When Angela Merkel invited refugees to Germany in 2015, tearing up the rules obliging migrants to seek asylum in the first country they arrive in, the consequences were pretty immediate.

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Sylvi Listhaug - Norway’s Migration Minister

Over 160,000 went to Sweden, leading to well-publicised disruption. Next door, things were different. Norway took in just 30,000; this year it has accepted just 2,000 so far. To Sylvi Listhaug, the country’s young immigration minister, this might still be a bit too much.

 

‘We have a big challenge now to integrate those with permission to stay in Norway to make sure they respect Norwegian values,’ she says. ‘Freedom to speak, to write, to believe or not to believe in a god, how to raise your children.’ Also, she says, what not to do. For example: ‘It is not allowed to beat your children in Norway.’

It’s unusual for a European government minister to link immigration with child-beating, but the 39-year-old Ms Listhaug is accustomed to speaking plainly. The rest of Europe, she believes, is coming around to the Norwegian position.

After decades in opposition, her Progress Party entered government four years ago, junior partner in a Conservative-run coalition. Her party envisaged the problems of mass migration in the 1980s, she says, so was well ahead of the populist upstarts now haunting so much of Europe. ‘A lot of them are socialist parties but against immigration. We are a libertarian party. We want less government, so people should decide more over their own life. And we want a stricter immigration policy because that’s important for Norway in the long run.’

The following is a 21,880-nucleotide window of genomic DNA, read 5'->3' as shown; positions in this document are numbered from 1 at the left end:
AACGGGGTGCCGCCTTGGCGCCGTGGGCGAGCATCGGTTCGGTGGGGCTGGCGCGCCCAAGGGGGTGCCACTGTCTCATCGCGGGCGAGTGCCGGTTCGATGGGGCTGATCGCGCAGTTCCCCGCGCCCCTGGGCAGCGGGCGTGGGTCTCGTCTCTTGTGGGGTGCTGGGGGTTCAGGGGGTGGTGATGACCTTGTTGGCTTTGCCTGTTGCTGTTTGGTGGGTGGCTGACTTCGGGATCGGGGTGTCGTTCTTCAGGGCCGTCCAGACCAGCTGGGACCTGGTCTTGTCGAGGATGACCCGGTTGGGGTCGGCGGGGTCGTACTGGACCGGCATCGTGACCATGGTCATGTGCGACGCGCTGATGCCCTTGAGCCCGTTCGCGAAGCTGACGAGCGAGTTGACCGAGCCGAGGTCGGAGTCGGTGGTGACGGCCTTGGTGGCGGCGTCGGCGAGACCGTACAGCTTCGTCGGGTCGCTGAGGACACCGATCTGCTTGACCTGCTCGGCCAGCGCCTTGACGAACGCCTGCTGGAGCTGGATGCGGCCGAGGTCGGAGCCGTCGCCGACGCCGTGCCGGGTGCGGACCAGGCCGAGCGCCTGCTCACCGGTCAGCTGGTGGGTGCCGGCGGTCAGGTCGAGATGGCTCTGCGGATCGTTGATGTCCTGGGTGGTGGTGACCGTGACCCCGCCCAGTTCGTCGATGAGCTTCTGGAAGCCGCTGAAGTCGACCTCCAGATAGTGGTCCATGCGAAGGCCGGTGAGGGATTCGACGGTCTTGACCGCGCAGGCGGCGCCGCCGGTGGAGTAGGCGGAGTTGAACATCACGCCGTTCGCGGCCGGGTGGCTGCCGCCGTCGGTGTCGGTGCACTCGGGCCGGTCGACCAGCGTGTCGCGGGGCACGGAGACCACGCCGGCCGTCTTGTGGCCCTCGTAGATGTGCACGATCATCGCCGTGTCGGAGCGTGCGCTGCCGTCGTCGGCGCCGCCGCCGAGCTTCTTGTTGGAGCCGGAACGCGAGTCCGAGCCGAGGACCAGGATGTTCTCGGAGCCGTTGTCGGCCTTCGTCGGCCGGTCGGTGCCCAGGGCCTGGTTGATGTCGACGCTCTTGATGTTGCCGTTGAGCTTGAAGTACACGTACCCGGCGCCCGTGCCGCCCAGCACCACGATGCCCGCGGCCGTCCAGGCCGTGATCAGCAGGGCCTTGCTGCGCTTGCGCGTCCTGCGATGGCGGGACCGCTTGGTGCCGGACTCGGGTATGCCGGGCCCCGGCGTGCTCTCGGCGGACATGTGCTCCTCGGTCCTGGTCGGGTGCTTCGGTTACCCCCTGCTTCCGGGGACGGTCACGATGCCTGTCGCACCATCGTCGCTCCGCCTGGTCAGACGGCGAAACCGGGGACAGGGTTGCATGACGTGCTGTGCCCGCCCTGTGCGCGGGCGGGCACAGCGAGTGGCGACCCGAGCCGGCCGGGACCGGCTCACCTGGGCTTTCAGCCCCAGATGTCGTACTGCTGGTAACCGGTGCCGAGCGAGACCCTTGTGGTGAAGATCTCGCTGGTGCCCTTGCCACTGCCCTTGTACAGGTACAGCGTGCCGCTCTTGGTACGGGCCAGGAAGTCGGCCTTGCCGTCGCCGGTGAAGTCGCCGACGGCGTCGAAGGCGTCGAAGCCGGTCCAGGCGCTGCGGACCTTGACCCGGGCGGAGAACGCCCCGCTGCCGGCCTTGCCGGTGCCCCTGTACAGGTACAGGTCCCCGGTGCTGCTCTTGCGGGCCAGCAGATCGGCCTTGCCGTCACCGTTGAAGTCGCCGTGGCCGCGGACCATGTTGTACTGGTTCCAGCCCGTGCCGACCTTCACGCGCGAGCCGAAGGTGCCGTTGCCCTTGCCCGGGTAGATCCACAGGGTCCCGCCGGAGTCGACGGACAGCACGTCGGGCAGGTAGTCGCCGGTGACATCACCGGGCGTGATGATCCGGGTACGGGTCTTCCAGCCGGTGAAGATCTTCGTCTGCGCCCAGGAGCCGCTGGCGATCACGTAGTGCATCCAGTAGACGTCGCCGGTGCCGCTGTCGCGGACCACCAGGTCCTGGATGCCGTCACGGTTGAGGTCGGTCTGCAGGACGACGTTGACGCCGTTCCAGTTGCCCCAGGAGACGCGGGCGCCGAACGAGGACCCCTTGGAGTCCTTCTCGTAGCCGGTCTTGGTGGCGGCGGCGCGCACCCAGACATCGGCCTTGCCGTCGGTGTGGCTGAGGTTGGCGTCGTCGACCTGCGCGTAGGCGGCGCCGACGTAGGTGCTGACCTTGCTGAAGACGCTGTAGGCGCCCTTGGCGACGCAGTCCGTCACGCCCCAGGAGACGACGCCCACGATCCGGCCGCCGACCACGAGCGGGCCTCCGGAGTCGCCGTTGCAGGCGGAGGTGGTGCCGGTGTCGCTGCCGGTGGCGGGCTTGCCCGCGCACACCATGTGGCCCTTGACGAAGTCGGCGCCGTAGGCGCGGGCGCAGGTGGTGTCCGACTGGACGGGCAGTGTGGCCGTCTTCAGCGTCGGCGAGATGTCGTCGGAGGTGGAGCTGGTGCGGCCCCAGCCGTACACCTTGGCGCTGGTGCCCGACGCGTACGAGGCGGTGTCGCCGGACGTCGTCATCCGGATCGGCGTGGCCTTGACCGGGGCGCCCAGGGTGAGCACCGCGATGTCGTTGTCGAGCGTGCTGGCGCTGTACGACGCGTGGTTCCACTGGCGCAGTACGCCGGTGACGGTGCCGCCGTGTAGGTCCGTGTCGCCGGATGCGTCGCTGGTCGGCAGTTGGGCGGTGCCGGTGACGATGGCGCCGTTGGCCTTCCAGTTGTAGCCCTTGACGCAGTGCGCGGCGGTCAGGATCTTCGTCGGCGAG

While Sweden and others saw the migration of 2015 as a blip caused by conflict in Syria and Iraq, she sees it as part of an irreversible demographic trend. ‘Africa is going to gain almost 500 million more people by 2030,’ she says. ‘Much of the Middle East and Africa is fragile. People have difficult lives but can see via mobile phones that life in the West and in Europe is quite different. So I understand why they would like our life, our kind of standards. But it’s not sustainable to integrate so many.’

Why not? Norway, with its oil–generated trillion-dollar sovereign wealth fund, is one of the world’s richest countries — and hardly beset by integration issues. This, she says, is because they’ve been careful.

‘Many of the jobs here today perhaps will not be here tomorrow. Working in supermarkets for example — those kind of jobs that don’t need higher education. Those who come to Norway without any education — what are they going to do in the future if this continues?’

This is a big question in Sweden, where a high (but unofficial) minimum wage has served to price immigrants out of the economy. Many of those fleeing war or poverty in Afghanistan or Somalia are denied even a secondary education, let alone a degree, making it especially hard to find work. In cities such as Malmo, police talk about a violent and jobless immigrant underworld and politicians ask if it’s compassionate to leave young Afghan and Somalis in such conditions.

The case for limiting economic migration is clear. But about half of the registered asylum seekers in the EU last year were from countries that were struck by conflict. Can Norway justify taking so few? Ms Listhaug is a practising Christian (albeit sceptical of the ‘thoroughly socialist’ Church of Norway) and says her government’s immigration policy, when combined with its aid policy, is not just a moral response, but the most effective moral response.

‘For me it’s a moral issue as well. You can’t just help the ones you see. You have to think about the millions you don’t see and that have a very difficult life in the world.’  Read More